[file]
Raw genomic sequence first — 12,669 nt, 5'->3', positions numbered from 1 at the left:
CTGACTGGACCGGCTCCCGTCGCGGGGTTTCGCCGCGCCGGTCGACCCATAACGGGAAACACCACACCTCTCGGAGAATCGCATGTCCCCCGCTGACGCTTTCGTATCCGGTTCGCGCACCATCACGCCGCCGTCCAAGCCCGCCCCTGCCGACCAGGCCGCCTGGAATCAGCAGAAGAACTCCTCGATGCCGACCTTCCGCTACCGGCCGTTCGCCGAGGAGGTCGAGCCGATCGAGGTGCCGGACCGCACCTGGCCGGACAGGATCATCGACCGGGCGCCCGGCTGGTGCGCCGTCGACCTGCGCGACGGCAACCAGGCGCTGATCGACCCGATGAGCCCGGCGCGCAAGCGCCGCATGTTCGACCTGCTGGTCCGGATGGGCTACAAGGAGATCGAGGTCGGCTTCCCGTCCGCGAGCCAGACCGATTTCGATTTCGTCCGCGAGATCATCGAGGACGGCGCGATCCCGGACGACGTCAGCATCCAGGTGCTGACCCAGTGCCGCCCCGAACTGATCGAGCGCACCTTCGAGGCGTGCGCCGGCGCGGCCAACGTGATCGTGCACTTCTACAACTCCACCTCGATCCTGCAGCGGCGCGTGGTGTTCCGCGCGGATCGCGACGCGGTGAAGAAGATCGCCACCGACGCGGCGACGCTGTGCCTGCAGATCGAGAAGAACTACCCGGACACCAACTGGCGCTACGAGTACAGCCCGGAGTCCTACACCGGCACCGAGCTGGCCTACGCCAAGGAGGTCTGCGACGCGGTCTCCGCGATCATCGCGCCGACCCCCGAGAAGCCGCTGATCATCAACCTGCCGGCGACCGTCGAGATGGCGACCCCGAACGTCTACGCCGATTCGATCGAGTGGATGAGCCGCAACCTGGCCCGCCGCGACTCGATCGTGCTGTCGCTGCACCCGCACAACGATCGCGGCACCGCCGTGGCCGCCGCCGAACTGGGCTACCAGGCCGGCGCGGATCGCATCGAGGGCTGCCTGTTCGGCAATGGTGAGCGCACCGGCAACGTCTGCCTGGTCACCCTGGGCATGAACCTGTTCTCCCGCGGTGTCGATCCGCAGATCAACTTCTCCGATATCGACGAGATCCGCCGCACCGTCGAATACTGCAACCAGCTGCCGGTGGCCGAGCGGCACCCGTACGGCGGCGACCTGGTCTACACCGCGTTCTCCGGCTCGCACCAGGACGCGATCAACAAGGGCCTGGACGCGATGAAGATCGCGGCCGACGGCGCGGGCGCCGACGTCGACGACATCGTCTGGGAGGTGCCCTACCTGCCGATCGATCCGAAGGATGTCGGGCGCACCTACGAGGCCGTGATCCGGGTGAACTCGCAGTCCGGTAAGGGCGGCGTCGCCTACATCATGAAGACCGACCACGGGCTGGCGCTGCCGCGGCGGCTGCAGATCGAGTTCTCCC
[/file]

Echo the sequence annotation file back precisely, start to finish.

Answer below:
Raw genomic sequence first — 12,669 nt, 5'->3', positions numbered from 1 at the left:
CTGACTGGACCGGCTCCCGTCGCGGGGTTTCGCCGCGCCGGTCGACCCATAACGGGAAACACCACACCTCTCGGAGAATCGCATGTCCCCCGCTGACGCTTTCGTATCCGGTTCGCGCACCATCACGCCGCCGTCCAAGCCCGCCCCTGCCGACCAGGCCGCCTGGAATCAGCAGAAGAACTCCTCGATGCCGACCTTCCGCTACCGGCCGTTCGCCGAGGAGGTCGAGCCGATCGAGGTGCCGGACCGCACCTGGCCGGACAGGATCATCGACCGGGCGCCCGGCTGGTGCGCCGTCGACCTGCGCGACGGCAACCAGGCGCTGATCGACCCGATGAGCCCGGCGCGCAAGCGCCGCATGTTCGACCTGCTGGTCCGGATGGGCTACAAGGAGATCGAGGTCGGCTTCCCGTCCGCGAGCCAGACCGATTTCGATTTCGTCCGCGAGATCATCGAGGACGGCGCGATCCCGGACGACGTCAGCATCCAGGTGCTGACCCAGTGCCGCCCCGAACTGATCGAGCGCACCTTCGAGGCGTGCGCCGGCGCGGCCAACGTGATCGTGCACTTCTACAACTCCACCTCGATCCTGCAGCGGCGCGTGGTGTTCCGCGCGGATCGCGACGCGGTGAAGAAGATCGCCACCGACGCGGCGACGCTGTGCCTGCAGATCGAGAAGAACTACCCGGACACCAACTGGCGCTACGAGTACAGCCCGGAGTCCTACACCGGCACCGAGCTGGCCTACGCCAAGGAGGTCTGCGACGCGGTCTCCGCGATCATCGCGCCGACCCCCGAGAAGCCGCTGATCATCAACCTGCCGGCGACCGTCGAGATGGCGACCCCGAACGTCTACGCCGATTCGATCGAGTGGATGAGCCGCAACCTGGCCCGCCGCGACTCGATCGTGCTGTCGCTGCACCCGCACAACGATCGCGGCACCGCCGTGGCCGCCGCCGAACTGGGCTACCAGGCCGGCGCGGATCGCATCGAGGGCTGCCTGTTCGGCAATGGTGAGCGCACCGGCAACGTCTGCCTGGTCACCCTGGGCATGAACCTGTTCTCCCGCGGTGTCGATCCGCAGATCAACTTCTCCGATATCGACGAGATCCGCCGCACCGTCGAATACTGCAACCAGCTGCCGGTGGCCGAGCGGCACCCGTACGGCGGCGACCTGGTCTACACCGCGTTCTCCGGCTCGCACCAGGACGCGATCAACAAGGGCCTGGACGCGATGAAGATCGCGGCCGACGGCGCGGGCGCCGACGTCGACGACATCGTCTGGGAGGTGCCCTACCTGCCGATCGATCCGAAGGATGTCGGGCGCACCTACGAGGCCGTGATCCGGGTGAACTCGCAGTCCGGTAAGGGCGGCGTCGCCTACATCATGAAGACCGACCACGGGCTGGCGCTGCCGCGGCGGCTGCAGATCGAGTTCTCCC